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Fixing Natural-Gas Leaks Means Good Jobs, Cleaner Air

A new report says the methane-mitigation industry has seen job growth of up to 30 percent in the past few years. (EPA)
A new report says the methane-mitigation industry has seen job growth of up to 30 percent in the past few years. (EPA)
April 12, 2017

ANNAPOLIS, Md. - A new report shows a booming business in stopping leaks in natural-gas pipelines across the country.

While cleaner air is good news for the environment in Maryland, it might be just as big a boon to the job market, since these companies are hiring workers to perform methane mitigation. The report showed at least 60 mitigation companies working in 45 states including Maryland.

Marcy Lowe, chief executive of Datu Research, a group related to Duke University that published the report, explained why it's important to stop these leaks.

"Methane is a very powerful greenhouse gas," she said. "Actually, in the short term, it's more powerful than carbon dioxide. So, it's very, very important to try to keep it out of the atmosphere."

Critics of methane recapture have claimed this type of service comes with too high a price tag for natural-gas suppliers. However, Lowe pointed out that the savings from preventing the loss of product into the atmosphere nearly always outweigh the cost of stopping the leaks.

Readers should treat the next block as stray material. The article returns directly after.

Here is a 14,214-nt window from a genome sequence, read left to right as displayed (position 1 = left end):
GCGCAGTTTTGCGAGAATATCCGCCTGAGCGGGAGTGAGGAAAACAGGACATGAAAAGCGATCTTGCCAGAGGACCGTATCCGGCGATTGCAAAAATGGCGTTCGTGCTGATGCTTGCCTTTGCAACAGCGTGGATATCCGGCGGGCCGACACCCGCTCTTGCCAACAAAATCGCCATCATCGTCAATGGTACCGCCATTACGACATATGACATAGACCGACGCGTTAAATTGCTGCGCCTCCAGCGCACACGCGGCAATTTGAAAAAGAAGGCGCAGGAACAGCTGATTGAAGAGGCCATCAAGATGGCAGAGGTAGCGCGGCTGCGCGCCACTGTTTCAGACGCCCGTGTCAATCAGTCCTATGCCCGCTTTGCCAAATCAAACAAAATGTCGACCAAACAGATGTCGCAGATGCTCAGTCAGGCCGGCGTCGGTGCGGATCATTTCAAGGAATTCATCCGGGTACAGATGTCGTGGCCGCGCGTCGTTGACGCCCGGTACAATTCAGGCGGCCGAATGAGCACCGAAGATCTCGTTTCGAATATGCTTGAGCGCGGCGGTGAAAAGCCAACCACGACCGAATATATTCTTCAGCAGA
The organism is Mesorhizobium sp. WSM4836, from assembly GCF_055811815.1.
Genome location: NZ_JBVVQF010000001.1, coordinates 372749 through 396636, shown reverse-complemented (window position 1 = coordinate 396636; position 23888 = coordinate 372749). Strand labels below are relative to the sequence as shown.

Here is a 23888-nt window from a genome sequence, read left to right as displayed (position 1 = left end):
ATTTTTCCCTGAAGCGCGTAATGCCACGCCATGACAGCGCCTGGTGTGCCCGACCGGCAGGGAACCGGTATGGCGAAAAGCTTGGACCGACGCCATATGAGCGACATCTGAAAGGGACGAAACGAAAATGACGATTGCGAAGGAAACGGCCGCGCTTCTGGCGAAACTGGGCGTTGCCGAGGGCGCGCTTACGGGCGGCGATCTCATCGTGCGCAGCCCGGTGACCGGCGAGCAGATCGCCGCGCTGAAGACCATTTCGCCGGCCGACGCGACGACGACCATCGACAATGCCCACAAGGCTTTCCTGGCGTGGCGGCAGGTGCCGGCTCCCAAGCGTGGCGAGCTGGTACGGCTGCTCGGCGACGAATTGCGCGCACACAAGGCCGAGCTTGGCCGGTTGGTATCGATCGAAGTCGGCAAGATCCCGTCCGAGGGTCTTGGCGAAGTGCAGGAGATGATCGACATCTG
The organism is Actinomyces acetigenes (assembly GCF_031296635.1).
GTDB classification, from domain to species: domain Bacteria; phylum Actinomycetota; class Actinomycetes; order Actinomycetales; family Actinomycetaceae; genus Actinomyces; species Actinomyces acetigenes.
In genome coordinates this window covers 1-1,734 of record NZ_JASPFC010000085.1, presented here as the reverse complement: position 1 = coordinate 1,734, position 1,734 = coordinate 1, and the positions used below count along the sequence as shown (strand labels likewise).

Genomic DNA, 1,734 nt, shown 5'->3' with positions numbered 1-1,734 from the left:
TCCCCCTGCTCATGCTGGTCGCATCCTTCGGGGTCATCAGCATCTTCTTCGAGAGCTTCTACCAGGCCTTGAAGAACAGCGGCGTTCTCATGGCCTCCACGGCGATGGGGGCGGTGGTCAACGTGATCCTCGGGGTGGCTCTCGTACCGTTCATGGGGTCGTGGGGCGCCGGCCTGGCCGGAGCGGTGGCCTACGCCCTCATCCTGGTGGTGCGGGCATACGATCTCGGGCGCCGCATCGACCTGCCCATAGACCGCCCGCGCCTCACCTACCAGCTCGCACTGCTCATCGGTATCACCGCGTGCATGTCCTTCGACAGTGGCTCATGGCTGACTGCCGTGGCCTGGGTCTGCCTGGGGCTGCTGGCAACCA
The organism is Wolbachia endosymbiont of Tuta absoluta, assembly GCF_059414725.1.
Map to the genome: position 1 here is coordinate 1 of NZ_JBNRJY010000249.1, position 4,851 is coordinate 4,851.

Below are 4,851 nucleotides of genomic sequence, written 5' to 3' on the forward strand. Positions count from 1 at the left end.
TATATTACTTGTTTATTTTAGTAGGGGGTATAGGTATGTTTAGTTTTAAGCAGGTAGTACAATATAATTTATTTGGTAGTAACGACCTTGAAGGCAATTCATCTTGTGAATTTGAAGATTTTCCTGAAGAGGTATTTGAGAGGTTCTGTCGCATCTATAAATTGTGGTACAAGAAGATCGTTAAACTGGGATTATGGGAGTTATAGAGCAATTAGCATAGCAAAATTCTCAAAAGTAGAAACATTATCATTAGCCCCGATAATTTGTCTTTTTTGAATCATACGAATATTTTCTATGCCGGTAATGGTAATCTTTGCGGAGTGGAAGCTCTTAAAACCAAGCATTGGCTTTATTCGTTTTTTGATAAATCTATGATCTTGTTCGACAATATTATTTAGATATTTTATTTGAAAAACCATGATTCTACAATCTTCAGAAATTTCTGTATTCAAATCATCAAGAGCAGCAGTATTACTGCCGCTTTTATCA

According to the report, unmitigated leaks cost an estimated $1.3 billion in lost natural gas each year, and that translates to more job opportunities. Especially in states with methane regulations, Lowe said, the mitigation industry has experienced up to 30 percent employment growth across a wide field of demographics.

"We found that they were offering a range of jobs with different experience needed," she said, "starting with just out of high school to highly skilled engineers and Ph.Ds."

The report said the majority of methane-mitigation firms are small businesses founded in the past six years that have high upward mobility and salaries ranging from $27,000 to more than $100,000 per year.

The Datu report is online at edf.org.

Veronica Carter, Public News Service - MD